this project, what’s happening with Sadhana Service Project (SSP), is more than a sole event, standing alone. it’s one of many in a fight to create; life, art, abolition, justice. it’s part of a movement, very loud now, a movement that continues to creep forward, to insinuate inside of systems and caterpillar its way out. SSP is doing that, in our small way.
how do we welcome the un-welcome. how do i? how do we follow through? what’s needed for that? sustaining a movement means valuing everybody that contributes and mediating between differences of approach, of tone, of skill, of chemistry, of opinions, so everybody is heard, not thrown out, but possibly transformed.
one thing that’s needed is a process, an agreement, or agreements. what are our dreams? where are we pointing the arrow of time? can we imagine what we want, how we want our world to be? we have so many obstacles to this kind of seeing, including oppression, trauma, white supremacy, patriarchy, sexism, ableism, heteronormality … but can we try?
so, take the SSP – what if we start here, with this small project, in this one small town? can we make a difference? i believe we can.
i also want to honor our limitations; i’m limited in my energy and you are too. can we name our fatigue, and practice quiet, napping, moving without urgency, and therefore cause less harm? i look to trees, to rain, to the half golden moon last night. i move, it’s medicine for me. right now i sit beside a warm sleeping puppy and am comforted. I trust that things will unfold, yes, they will.
Sadhana Service Project (SSP) Update, September 2020
Elle Renaldo continued to Zoom in all summer to Meadow Run, the addiction recovery center in Rhinebeck. Last week, she did her first in-person class, outside, and it went really well! More classes will be added, and we hope to run another teacher training there soon.
Leah Gooch is teaching a yoga class in the Hudson Correctional Facility, which has transitioned from juveniles to adults again. Soon she will also be teaching in the facilities that are for juveniles and hopes to grow the program to include more teachers.
This week, Allison Gould will begin teaching in-person yoga for men at Fox Run in Rhinebeck.
Sondra Loring will start a yoga class on September 21st, for children with an incarcerated parent, in partnership with Greater Hudson Promise Neighborhood. The class will be in-person, once a week, through the fall.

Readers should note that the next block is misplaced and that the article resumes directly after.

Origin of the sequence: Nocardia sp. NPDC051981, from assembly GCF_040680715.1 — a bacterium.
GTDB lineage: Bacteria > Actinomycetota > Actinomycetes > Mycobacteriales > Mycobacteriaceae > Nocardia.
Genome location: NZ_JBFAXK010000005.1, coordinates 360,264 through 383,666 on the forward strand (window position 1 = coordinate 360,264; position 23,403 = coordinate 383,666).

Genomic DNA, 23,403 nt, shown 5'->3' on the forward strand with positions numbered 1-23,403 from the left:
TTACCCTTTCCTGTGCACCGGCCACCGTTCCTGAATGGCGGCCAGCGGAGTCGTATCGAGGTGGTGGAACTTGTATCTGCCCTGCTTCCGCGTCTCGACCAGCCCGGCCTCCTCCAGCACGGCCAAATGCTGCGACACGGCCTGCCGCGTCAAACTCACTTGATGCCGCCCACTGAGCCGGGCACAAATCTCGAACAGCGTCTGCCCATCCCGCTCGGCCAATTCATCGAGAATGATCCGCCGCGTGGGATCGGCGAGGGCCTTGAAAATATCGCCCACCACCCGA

There’s a lot of work to be done, please consider making a donation to keep the Sadhana Service Project going!
Meditation is gaining recognition every day as a way to work with pain – researchers have examined meditation’s effects on people, such as attention regulation, body awareness, depression, post-traumatic stress disorder, and addiction.
Scientists have asked two questions: “Does meditation help?” and “How does meditation help?” One study showed an approximately 40 percent reduction in pain intensity ratings during meditation when compared with non-meditation. And that it worked for beginners.
Meditation teaches people how to react to pain. People are less inclined to have the ‘ouch’ reaction, and are able to control their emotional reaction to pain.
We are offering these meditations to you to use when you need guidance to reduce stress and pain. There are many forms of stress that can be soothed, including such things as a busy schedule, exhaustion, or agitation.
These meditations were written by Stephen Levine, and read by Sondra Loring. Our dear musician friend, Steve Gorn, plays the music. For more from Steve, visit his website: SteveGorn.com
In loving memory of Metta Callahan
Sadhana Center is a place for yoga practice, meditation, teacher training and community events in Hudson, NY.